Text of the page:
Based on the promising anti-cancer properties described above, our group previously assessed the anti-cancer potential of novel Na+/K+ ATPase inhibitors [37], showing strong activity of these compounds in multiple cancer cell lines [12, 13]. Moreover, 3-R-POD, the most active derivative of this series, exhibited dose dependent tumor inhibition in prostate and lung cancer xenografts in vivo [12, 13]. In the current study, we focused on istaroxime, the lead inhibitor of this class. Specifically, we show that istaroxime is active in 22 different cancer cell lines derived from 9 tumor panels in vitro as well as in prostate cancer xenografts in vivo. We demonstrate novel mechanistic insights on the signaling of this compound in prostate cancer cells. Moreover, we link for the first time Na+/K+ ATPase and mAR, a membrane androgen receptor mediating rapid, non-genomic anti-cancer effects of androgens in multiple cancer cells [14, 15]. Our results provide novel insights into the anti-cancer properties of istaroxime further supporting development of this agent as a novel anti-cancer drug candidate.


In vitro anti-cancer activity of istaroxime in multiple cell lines

Having recently characterized 17 cardiac enzyme inhibitors in anti-cancer assays [12, 13], we tested the anti-cancer activity of istaroxime, the prototype cardiac inhibitor of this class (Figure 1A, Na+/K+ ATPase IC50: 407.5 nM). Specifically, we determined GI50, TGI and LC50 values (see SRB assays, Methods) of the compound in 22 different cancer cell lines from 9 tumor panels (lung, melanoma, ovarian, renal, CNS, breast, pancreas, colon and prostate). Istaroxime exhibited GI50 and LC50 values in the low micromolar range in all cell lines; PC-3 and DU145 prostate cancer cells were among the most sensitive cells to the action of the compound (Table 1). Although some anti-proliferative activity was observed in normal fibroblasts, TGI and LC50 values of istaroxime were significantly higher in comparison to values in cancer cells (Table 1). Interestingly, and as shown previously for other inhibitors of the same class [12], istaroxime exhibited comparable anti-cancer activity in multi-drug resistant NCI/ADRRES cells [16, 17]. Similar results were observed with MTT assays in DU145 and CAKI-1 cells (Table 1) further confirming istaroxime’s anti-cancer action.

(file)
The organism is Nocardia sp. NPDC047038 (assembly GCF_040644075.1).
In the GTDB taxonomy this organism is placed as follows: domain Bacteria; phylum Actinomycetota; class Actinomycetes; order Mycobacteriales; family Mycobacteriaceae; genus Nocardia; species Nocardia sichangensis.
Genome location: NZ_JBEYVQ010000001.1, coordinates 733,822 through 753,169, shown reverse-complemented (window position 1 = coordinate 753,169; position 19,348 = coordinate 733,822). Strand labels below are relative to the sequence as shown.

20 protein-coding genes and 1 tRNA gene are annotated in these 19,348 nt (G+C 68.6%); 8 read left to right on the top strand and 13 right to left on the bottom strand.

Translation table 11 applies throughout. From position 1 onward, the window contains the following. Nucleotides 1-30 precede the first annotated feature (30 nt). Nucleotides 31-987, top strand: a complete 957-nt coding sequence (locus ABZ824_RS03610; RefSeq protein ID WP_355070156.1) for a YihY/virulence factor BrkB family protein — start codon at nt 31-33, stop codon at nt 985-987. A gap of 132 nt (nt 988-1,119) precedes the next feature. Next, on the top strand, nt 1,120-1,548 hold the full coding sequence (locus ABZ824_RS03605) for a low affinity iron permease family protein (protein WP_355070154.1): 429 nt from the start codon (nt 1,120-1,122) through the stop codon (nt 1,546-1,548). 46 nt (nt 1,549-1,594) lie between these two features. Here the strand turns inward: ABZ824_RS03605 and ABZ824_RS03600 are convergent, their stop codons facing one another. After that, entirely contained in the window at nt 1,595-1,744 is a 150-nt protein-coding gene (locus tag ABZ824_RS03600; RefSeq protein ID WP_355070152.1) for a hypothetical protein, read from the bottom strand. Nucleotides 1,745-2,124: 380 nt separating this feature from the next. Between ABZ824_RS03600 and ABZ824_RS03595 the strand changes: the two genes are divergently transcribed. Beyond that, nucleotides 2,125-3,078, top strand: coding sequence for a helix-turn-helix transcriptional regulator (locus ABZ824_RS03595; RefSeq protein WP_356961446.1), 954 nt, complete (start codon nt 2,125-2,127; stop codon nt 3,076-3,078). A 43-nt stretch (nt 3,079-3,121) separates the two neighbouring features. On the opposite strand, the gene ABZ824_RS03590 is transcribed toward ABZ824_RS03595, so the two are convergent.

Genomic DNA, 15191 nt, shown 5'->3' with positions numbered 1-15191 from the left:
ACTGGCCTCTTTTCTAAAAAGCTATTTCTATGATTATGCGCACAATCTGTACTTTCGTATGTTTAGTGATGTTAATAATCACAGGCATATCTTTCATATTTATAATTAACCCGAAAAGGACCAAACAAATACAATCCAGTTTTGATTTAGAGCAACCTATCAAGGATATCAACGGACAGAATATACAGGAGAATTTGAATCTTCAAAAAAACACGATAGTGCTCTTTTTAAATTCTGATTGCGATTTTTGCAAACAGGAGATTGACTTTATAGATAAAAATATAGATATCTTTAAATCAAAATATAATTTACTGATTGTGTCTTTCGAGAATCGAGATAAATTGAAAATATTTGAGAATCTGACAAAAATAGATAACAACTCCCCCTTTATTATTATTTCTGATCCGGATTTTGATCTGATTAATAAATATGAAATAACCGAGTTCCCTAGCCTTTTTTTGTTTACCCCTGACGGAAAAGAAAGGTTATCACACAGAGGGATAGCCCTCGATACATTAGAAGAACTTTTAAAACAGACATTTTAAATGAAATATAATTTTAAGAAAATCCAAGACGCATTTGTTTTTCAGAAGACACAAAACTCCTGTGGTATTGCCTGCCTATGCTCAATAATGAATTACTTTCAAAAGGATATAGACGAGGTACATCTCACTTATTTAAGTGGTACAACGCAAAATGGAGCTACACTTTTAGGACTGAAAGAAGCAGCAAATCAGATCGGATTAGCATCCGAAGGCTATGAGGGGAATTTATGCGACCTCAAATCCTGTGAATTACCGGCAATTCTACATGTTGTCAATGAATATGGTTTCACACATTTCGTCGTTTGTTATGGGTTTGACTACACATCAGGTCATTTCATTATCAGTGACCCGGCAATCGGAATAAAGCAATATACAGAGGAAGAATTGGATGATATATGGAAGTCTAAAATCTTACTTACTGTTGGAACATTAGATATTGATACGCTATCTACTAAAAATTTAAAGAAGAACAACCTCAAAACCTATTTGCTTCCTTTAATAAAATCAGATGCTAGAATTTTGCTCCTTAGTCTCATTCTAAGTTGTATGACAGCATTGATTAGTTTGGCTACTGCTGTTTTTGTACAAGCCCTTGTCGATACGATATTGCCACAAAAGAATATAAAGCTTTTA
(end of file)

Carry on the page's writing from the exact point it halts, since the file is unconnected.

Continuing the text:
Anti-cancer activity of istaroxime in PC-3 prostate cancer xenografts.

Figure 1: Anti-cancer activity of istaroxime in PC-3 prostate cancer xenografts. (A) Chemical structure of istaroxime ((E, Z) 3-(2-aminoethoxyimino)-5α-androstane-6, 17-trione). The IC50 inhibitory activity of the compound was determined at 407.5 ± 110 nM (n = 4); this value is comparable to the published IC50 value (430 ± 115 nM) of the compound [6]. (B) Tumor size of animals treated with istaroxime (22.5 mg/kg) administered IP, twice daily versus docetaxel (12 mg/kg) dosed intravenously, once weekly, and vehicle control (WFI: water for injection). *indicates dose dependent statistically significant anti-cancer activity versus control (ANOVA, p < 0.05, days 7–10, 17–24). (C) DT/DC measurements for istaroxime and docetaxel calculated as described in Methods. (D) Body weight of mice treated by different compounds as described in panel B.

Table 1: SRB and MTT assays performed with istaroxime









































> 100

> 100

> 100








































> 100


> 100

> 100
















































> 100





























SRB columns: calculated GI50, TGI and LC50 values of istaroxime in SRB assays performed in 22 cancer cell lines from 9 tumor panels. Fibro: human dermal fibroblasts. MTT columns: calculated IC50 values in MTT assays performed in DU145 and CAKI-1 cells. Values with “>” symbols: calculated values superior to the depicted value. Results are average values from 2–3 independent experiments. All values are in μM.